Azerbaijan received the first batch of the Russian-made Sputnik V Covid-19 vaccine on Sunday as part of a purchase agreement signed between the country’s government and the vaccine’s manufacturer in March.
The Healthcare Ministry of Azerbaijan reported that 40,000 jabs of the Russian vaccine arrived in the country.
"The vaccine’s delivery is a gesture of our friendship with Azerbaijan. I’m glad that the Russian vaccine will contribute to Azerbaijan’s struggle against the coronavirus infection," Russia’s Ambassador to Azerbaijan, Mikhail Bocharnikov said, adding Sputnik V’s efficacy was confirmed to be 97 percent after its use in 64 countries so far, TASS reported.
According to the Russian envoy, the delivery of the vaccine’s next batch is expected sometime during this month.
In March, Azerbaijan’s State Agency for Compulsory Health Insurance reached an agreement with the Russian manufacturer Human Vaccine Company to import 300,000 jabs of Sputnik V. Chairwoman of the Russian Federation Council, Valentina Matvienko said in April that 100,000 jabs will be delivered to Azerbaijan by the end of May.
Sputnik V is the world's first registered coronavirus vaccine. It is based on human adenoviruses, which cause many common health issues such as colds, sore throats and conjunctivitis. The Russian vaccine contains a built-in coronavirus gene that is responsible for immunity and does not multiply in the human body. The effectiveness of "Sputnik V" is reportedly seen after receiving two shots. First, the patient is injected with part of the vaccine; the second injection follows 21 days later. After it, a drug based on an adenoviral vector unfamiliar to the human body spurs the immune response and provides long-term immunity. Antibodies appear after vaccination. They protect against the channel through which the coronavirus enters the cell.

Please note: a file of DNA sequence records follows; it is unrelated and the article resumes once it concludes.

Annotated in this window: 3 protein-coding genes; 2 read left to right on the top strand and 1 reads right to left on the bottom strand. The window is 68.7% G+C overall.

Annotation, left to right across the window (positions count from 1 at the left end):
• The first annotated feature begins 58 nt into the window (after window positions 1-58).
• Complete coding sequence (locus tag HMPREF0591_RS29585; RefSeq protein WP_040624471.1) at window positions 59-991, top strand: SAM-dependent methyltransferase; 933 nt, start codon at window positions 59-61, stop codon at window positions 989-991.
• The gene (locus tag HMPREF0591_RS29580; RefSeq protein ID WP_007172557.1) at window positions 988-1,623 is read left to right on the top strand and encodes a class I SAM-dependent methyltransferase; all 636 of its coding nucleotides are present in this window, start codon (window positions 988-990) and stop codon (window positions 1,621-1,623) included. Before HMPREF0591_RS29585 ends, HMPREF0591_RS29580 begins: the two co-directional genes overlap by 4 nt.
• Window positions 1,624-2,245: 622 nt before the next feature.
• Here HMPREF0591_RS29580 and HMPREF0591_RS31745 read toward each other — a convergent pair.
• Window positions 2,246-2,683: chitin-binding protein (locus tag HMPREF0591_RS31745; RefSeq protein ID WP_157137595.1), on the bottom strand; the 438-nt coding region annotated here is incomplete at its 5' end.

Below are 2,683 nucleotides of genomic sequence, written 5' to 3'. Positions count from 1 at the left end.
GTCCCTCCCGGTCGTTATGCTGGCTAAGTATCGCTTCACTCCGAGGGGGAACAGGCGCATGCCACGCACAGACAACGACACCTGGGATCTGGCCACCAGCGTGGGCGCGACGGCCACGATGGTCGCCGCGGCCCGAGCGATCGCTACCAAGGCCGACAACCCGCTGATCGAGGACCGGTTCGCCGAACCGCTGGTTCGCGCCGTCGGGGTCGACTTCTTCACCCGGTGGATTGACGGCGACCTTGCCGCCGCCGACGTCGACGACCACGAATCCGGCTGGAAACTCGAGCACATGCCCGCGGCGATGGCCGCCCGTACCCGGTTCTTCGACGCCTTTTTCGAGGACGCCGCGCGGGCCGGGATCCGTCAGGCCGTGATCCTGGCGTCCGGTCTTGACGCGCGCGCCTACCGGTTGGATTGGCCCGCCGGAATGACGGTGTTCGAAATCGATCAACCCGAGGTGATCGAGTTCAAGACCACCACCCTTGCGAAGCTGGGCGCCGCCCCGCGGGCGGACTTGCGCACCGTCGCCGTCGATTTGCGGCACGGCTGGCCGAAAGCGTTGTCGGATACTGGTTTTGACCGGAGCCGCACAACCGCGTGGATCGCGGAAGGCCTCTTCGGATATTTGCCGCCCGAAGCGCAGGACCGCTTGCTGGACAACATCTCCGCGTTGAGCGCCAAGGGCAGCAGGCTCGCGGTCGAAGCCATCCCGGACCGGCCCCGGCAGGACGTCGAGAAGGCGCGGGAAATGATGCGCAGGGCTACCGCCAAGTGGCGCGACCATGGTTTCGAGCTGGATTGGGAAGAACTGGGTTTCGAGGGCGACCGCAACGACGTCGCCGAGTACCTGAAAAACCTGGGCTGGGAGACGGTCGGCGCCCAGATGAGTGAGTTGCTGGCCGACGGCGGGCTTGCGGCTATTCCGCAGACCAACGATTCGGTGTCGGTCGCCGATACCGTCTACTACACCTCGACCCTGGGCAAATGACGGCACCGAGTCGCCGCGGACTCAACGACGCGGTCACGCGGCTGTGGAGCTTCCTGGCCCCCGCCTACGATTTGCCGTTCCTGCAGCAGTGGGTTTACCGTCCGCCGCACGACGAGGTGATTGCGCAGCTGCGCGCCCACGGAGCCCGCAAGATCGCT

Despite reports showing its efficacy, there have also been negative reports about Sputnik V. In early April, the EU Observer claimed that four people had died and six others had experienced serious health complications after being vaccinated with Sputnik V. Russia's Federal Service for Surveillance in Healthcare, also known as Roszdravnadzor, denied there was a direct link with the vaccine. Roszdravnadzor said that no adverse side effects had been reported apart from typical post-vaccination reactions such as flu-like infections, skin irritations, headaches and fatigue.
The Chinese-made CoronaVAC vaccine is currently being used for vaccination in Azerbaijan, as part of a voluntary campaign funded by the government. The country purchased nine million doses of the Chinese vaccine, of which 4 million will be imported via Turkey, and 5 million directly from China. SinoVac supplied the first batch of 500,000 shots directly to Azerbaijan in early April. Before, 1.5 million doses have been delivered to the country via Turkey, where they undergo necessary laboratory checks before being shipped. More than 2 million jabs have been supplied to Azerbaijan so far, including CoronaVAC, Vaxzevria (AstraZeneca) and Sputnik V.
More than 1.5 million vaccines have been administered in Azerbaijan since the start of the vaccination on January 18. The first shot has been received by 975,303 people, while 541,739 people completed their vaccination procedure by receiving the second shot, according to a statement released by the Operative Headquarters under the country’s Cabinet of Ministers.
Since May 3, the British-Swedish-made Vaxzevria vaccine is used for vaccination in Azerbaijan alongside the Chinese CoronaVAC. Citizens aged 60 years and above will be vaccinated with Vaxzevria, 84,000 doses of which have been imported to the country from South Korea in April. The contract signed between GAVI and Azerbaijan’s State Agency for Compulsory Health Insurance in March addresses the purchase of a total of 412,000 doses.
The number of confirmed Covid-19 cases in Azerbaijan is 321,798 as of May 3. Nearly 295,000 people recovered from the novel coronavirus, while 4,580 died of it.